The party claimed that the agreement was not India specific but was a model agreement for non-nuclear weapon states, which had put a 'nuclear' India at a disadvantage. Stressing the need for 'introspection' of the 'consequences of the conditionality' in the Agreement, the BJP charged the UPA government with deliberately skipping clarification over US Undersecretary of State Nicholas Burns' statement that the Hyde Act would be applicable to the 123 agreement and 'prohibits India from further nuclear tests'.
If India tests in the future, the US can take back the fuel, plant, machinery and spares without India's permission, the party said.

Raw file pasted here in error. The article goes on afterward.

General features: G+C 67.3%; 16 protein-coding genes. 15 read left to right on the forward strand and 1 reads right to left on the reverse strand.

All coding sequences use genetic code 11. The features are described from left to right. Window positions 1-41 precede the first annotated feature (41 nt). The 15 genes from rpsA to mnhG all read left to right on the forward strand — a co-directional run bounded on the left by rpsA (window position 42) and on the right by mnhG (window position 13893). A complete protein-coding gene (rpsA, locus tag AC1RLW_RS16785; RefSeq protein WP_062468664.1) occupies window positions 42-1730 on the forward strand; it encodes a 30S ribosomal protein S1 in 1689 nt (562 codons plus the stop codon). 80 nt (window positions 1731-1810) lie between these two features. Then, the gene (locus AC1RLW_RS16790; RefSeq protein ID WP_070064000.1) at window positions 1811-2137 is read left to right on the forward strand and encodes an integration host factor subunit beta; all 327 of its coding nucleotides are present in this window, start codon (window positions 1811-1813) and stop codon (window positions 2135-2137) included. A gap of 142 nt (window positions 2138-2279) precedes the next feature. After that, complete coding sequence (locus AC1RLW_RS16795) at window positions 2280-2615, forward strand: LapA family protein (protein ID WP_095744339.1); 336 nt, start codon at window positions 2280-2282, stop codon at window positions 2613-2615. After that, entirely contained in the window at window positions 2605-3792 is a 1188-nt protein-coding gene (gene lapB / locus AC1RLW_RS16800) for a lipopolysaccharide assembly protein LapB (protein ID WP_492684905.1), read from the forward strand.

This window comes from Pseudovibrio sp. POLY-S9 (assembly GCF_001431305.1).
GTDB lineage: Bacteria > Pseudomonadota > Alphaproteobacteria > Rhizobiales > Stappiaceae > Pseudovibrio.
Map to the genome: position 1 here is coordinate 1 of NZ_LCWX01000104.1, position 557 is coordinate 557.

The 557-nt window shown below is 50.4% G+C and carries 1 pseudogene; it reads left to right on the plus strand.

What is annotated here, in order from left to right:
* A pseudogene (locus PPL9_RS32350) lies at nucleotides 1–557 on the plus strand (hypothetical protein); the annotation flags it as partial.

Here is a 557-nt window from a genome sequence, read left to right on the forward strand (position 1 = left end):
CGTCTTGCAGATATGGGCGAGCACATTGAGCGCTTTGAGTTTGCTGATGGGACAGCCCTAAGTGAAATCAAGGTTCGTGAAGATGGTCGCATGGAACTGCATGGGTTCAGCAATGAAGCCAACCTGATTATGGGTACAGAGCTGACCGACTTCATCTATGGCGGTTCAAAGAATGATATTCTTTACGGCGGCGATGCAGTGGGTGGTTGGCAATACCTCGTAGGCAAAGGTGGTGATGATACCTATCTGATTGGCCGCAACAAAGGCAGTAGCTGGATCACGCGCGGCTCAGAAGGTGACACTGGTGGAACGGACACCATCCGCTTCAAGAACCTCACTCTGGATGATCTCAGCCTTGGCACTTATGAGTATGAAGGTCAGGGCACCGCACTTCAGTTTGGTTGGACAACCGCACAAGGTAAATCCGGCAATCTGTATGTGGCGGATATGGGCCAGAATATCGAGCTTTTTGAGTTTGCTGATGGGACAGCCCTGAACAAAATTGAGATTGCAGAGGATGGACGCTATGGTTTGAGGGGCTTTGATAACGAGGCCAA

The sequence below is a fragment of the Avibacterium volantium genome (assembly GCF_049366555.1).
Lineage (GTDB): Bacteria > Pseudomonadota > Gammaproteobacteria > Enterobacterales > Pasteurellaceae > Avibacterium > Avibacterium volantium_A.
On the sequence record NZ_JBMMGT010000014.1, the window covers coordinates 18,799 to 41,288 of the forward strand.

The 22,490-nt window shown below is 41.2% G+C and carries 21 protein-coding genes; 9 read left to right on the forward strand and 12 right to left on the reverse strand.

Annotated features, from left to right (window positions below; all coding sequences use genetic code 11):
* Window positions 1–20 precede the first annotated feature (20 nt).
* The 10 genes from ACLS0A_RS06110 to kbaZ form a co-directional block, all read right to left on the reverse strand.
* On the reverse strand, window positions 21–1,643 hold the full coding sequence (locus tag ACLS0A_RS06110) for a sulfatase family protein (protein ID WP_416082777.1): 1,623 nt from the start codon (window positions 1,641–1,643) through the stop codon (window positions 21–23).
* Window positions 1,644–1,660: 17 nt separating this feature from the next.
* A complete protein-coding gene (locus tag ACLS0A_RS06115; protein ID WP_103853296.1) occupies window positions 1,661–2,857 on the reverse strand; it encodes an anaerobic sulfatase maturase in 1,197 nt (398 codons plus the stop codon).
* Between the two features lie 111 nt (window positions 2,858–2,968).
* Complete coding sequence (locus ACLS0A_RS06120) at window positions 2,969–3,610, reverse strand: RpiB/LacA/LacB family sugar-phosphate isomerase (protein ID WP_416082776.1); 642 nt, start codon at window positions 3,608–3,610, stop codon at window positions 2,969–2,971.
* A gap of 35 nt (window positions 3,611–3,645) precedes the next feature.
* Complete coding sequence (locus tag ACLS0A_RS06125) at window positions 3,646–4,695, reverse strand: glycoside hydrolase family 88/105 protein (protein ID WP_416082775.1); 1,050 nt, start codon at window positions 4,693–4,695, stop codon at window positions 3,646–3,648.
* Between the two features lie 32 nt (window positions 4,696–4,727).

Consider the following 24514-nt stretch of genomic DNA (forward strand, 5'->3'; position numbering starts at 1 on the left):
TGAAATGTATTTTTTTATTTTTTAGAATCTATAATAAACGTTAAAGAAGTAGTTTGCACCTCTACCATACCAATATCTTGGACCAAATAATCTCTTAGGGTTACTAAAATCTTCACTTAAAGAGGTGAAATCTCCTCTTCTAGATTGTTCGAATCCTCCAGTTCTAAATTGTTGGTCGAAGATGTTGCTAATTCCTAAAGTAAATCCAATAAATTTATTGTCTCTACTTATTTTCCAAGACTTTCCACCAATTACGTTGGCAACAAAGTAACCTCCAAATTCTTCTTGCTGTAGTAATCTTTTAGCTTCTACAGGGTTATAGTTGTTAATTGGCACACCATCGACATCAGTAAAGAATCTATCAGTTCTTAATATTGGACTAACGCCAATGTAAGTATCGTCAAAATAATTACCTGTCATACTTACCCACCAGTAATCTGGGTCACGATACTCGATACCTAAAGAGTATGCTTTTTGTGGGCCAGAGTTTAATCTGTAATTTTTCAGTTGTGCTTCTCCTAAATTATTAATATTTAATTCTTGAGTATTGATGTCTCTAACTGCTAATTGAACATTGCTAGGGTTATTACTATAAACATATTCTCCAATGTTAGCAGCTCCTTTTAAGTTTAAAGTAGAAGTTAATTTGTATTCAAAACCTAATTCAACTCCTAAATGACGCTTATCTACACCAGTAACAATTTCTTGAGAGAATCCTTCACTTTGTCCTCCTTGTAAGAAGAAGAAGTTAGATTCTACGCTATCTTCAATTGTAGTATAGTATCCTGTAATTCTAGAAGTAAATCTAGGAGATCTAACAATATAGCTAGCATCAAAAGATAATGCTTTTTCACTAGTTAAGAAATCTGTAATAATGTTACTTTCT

Talking to newspersons, BJP spokesperson Pramod Javadekar posed three questions to the Manmohan Singh Government over its oft-repeated claims that nuclear energy was of paramount importance to the country at this jucture. ''If it is so, the government must tell the nation what will be the total quantum of power (in m.w.) generation after the agreement, when the new reactors will start generating power and what will be the cost of nuclear energy in terms of per unit of electricity?'' he asked.
He alleged that the government had been silent over these vital questions for the past three years.
Justifying the BJP's protest over the nuclear deal, Mr Javadekar said the party wanted a strategic partnership with the US, ''but what the UPA has achieved is strategic subservience.'' While the five established nuclear weapon states had offered only 11 facilities out of their total 400 facilities for inspection, India had agreed to place 14 reactors and 21 other institutes under perpetual inspection, he asserted.